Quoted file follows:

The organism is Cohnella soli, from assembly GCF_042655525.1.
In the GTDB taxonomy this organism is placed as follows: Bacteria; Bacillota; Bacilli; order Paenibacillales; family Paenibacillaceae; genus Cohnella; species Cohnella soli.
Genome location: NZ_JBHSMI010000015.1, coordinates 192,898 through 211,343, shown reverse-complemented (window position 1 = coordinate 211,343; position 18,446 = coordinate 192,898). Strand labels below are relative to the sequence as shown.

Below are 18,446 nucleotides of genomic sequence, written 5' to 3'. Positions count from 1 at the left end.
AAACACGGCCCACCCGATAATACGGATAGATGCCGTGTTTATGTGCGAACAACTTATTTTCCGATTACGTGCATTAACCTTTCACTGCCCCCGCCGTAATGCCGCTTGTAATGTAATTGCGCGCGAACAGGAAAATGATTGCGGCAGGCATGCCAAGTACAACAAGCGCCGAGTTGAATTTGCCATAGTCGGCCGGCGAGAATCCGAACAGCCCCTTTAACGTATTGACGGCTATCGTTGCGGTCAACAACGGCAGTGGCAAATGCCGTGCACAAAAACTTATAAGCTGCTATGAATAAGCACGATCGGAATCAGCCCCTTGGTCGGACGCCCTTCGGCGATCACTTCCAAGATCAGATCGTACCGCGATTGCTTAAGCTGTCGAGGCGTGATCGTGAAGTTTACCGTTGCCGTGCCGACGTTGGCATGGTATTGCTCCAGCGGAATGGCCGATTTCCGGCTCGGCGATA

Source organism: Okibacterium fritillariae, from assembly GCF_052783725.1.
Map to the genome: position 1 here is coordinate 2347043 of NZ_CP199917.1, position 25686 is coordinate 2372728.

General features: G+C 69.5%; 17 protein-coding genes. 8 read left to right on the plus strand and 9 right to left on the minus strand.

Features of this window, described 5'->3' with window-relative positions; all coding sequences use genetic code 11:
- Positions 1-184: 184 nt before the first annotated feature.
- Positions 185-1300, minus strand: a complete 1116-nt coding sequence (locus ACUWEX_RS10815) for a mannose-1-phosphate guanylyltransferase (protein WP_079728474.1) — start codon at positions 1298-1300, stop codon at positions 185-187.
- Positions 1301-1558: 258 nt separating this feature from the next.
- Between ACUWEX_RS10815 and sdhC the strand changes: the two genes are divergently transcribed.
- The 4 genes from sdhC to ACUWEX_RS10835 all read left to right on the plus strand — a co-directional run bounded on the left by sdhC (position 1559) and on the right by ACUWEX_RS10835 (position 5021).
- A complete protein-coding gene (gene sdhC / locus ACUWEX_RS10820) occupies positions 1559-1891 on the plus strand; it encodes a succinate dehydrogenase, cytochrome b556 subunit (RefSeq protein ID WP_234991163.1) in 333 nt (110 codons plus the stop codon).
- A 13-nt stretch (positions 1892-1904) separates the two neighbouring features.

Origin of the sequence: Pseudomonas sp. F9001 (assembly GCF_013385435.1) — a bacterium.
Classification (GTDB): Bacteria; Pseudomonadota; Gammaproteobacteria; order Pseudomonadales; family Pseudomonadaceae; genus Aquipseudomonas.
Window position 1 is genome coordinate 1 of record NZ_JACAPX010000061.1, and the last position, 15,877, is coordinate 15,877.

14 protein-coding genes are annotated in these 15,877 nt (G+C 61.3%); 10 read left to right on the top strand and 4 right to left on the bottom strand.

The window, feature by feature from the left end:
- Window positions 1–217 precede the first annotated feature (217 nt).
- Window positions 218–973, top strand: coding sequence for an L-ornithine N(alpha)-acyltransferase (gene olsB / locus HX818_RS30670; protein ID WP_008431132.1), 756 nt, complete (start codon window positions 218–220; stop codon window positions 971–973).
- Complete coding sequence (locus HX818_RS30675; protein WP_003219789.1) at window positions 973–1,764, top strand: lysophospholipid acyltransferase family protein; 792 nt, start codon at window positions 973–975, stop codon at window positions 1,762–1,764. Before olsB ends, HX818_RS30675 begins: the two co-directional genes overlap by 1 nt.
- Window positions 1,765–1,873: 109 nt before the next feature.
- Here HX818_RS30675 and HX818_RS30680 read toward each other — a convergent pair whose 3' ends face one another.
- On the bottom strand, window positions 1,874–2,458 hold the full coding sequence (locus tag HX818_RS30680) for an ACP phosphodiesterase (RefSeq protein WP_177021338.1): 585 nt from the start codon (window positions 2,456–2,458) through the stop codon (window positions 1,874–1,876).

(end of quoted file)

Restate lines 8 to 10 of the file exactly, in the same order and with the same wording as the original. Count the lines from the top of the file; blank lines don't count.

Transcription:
General features: G+C 69.5%; 17 protein-coding genes. 8 read left to right on the plus strand and 9 right to left on the minus strand.

Features of this window, described 5'->3' with window-relative positions; all coding sequences use genetic code 11:
- Positions 1-184: 184 nt before the first annotated feature.